In schizophrenia, alterations within the prefrontal cortical GABA system appear to be most prominent in neurons that contain parvalbumin or somatostatin but not calretinin. The transcription factors Lhx6 and Sox6 play critical roles in the specification, migration, and maturation of parvalbumin and somatostatin neurons, but not calretinin neurons, and continue to be strongly expressed in this cell type-specific manner in the prefrontal cortex of adult humans. The authors investigated whether Lhx6 and/or Sox6 mRNA levels are deficient in schizophrenia, which may contribute to cell type-specific disturbances in cortical parvalbumin and somatostatin neurons.
The authors used quantitative PCR and in situ hybridization with film and grain counting analyses to quantify mRNA levels in postmortem samples of prefrontal cortex area 9 of 42 schizophrenia subjects and 42 comparison subjects who had no psychiatric diagnoses in life, as well as antipsychotic-exposed monkeys.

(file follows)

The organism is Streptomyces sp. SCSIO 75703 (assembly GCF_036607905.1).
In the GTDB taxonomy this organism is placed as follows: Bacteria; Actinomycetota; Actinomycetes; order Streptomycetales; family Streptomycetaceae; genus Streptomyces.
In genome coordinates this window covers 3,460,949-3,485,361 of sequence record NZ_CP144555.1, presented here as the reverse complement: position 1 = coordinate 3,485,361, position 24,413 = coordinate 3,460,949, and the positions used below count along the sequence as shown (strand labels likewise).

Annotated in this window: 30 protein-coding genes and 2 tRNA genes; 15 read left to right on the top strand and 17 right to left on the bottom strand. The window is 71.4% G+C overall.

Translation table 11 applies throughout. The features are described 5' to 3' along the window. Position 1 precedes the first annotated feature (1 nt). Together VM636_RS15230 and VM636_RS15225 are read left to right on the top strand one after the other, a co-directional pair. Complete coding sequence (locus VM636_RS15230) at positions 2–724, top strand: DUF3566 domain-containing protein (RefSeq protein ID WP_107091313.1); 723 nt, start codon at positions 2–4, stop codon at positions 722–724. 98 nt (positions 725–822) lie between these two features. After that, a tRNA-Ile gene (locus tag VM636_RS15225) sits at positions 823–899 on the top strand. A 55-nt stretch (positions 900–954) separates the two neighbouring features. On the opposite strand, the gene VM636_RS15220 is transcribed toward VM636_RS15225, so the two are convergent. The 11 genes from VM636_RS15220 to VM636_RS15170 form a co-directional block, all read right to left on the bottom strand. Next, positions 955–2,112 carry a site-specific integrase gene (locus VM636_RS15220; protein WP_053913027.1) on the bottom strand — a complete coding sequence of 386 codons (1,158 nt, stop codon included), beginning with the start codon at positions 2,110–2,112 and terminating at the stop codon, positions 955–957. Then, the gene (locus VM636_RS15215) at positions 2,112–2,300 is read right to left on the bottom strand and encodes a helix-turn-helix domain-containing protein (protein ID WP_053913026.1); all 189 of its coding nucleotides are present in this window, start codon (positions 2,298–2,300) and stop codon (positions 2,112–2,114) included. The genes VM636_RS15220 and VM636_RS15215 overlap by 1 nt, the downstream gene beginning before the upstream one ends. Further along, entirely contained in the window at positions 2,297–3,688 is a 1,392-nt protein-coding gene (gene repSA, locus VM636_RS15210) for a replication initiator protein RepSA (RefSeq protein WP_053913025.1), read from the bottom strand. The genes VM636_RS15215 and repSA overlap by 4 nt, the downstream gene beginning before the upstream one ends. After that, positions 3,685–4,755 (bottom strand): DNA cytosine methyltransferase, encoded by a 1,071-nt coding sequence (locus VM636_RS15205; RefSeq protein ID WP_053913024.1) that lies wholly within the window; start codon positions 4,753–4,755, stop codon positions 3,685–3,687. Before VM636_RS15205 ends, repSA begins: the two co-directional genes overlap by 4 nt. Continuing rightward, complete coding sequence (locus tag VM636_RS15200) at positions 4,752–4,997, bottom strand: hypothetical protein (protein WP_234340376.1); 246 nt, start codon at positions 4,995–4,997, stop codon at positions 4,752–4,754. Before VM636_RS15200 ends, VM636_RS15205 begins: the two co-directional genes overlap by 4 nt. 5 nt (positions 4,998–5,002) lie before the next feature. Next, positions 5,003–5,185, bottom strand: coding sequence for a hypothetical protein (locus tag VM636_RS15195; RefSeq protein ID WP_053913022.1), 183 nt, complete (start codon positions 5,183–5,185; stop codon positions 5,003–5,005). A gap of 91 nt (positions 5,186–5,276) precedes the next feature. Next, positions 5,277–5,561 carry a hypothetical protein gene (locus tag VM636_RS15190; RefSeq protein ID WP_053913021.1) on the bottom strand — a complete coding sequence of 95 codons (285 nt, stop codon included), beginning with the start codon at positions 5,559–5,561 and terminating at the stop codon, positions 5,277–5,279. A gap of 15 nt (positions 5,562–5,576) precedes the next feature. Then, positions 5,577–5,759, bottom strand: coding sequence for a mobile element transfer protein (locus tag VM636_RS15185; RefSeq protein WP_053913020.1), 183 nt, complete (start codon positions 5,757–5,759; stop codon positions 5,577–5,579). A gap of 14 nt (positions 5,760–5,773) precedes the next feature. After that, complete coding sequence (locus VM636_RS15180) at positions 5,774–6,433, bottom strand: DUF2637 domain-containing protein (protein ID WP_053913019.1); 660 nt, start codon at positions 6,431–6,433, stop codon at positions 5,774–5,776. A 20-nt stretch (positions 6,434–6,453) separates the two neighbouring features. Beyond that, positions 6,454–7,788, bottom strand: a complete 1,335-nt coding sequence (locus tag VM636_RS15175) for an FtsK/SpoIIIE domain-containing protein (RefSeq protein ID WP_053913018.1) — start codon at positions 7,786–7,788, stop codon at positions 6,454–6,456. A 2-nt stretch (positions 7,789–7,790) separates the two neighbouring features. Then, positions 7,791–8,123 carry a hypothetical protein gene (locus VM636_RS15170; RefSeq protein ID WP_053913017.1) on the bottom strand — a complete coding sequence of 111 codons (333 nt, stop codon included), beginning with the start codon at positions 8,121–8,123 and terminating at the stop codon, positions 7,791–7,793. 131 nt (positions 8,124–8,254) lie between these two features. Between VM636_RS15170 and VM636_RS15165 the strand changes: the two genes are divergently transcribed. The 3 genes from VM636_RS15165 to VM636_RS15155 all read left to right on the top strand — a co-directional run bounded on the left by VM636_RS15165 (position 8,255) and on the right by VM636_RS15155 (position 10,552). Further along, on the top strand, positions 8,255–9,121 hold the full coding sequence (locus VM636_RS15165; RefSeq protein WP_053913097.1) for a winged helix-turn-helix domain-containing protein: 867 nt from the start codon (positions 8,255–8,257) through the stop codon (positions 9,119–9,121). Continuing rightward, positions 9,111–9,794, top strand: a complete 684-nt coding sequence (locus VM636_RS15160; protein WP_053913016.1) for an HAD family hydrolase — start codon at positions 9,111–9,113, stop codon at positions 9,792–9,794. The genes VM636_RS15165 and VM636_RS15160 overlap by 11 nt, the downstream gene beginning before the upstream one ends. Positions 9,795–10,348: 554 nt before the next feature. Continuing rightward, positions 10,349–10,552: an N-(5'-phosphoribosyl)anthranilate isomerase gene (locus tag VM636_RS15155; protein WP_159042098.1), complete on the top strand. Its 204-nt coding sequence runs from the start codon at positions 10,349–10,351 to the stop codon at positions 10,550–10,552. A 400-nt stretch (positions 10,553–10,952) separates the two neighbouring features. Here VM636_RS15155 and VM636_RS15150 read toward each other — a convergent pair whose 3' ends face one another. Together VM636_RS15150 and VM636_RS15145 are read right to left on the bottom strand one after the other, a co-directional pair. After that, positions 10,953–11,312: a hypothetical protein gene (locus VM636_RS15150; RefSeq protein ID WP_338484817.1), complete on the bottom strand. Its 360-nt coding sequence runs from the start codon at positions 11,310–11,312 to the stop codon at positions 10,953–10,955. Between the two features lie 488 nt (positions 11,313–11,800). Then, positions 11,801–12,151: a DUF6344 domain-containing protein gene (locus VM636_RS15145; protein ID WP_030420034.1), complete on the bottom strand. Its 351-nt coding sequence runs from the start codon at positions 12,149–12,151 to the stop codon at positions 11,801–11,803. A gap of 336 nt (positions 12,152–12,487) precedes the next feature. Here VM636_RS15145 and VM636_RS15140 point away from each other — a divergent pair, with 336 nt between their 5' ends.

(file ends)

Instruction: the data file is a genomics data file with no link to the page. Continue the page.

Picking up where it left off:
In schizophrenia subjects, the authors observed lower mRNA levels for Lhx6, parvalbumin, somatostatin, and glutamate decarboxylase (GAD67; the principal enzyme in GABA synthesis), but not Sox6 or calretinin. Cluster analysis revealed that a subset of schizophrenia subjects consistently showed the most severe deficits in the affected transcripts. Grain counting analyses revealed that some neurons that normally express Lhx6 were not detectable in schizophrenia subjects. Finally, lower Lhx6 mRNA levels were not attributable to psychotropic medications or illness chronicity.
These data suggest that in a subset of individuals with schizophrenia, Lhx6 deficits may contribute to a failure of some cortical parvalbumin and somatostatin neurons to successfully migrate or develop a detectable GABA-ergic phenotype.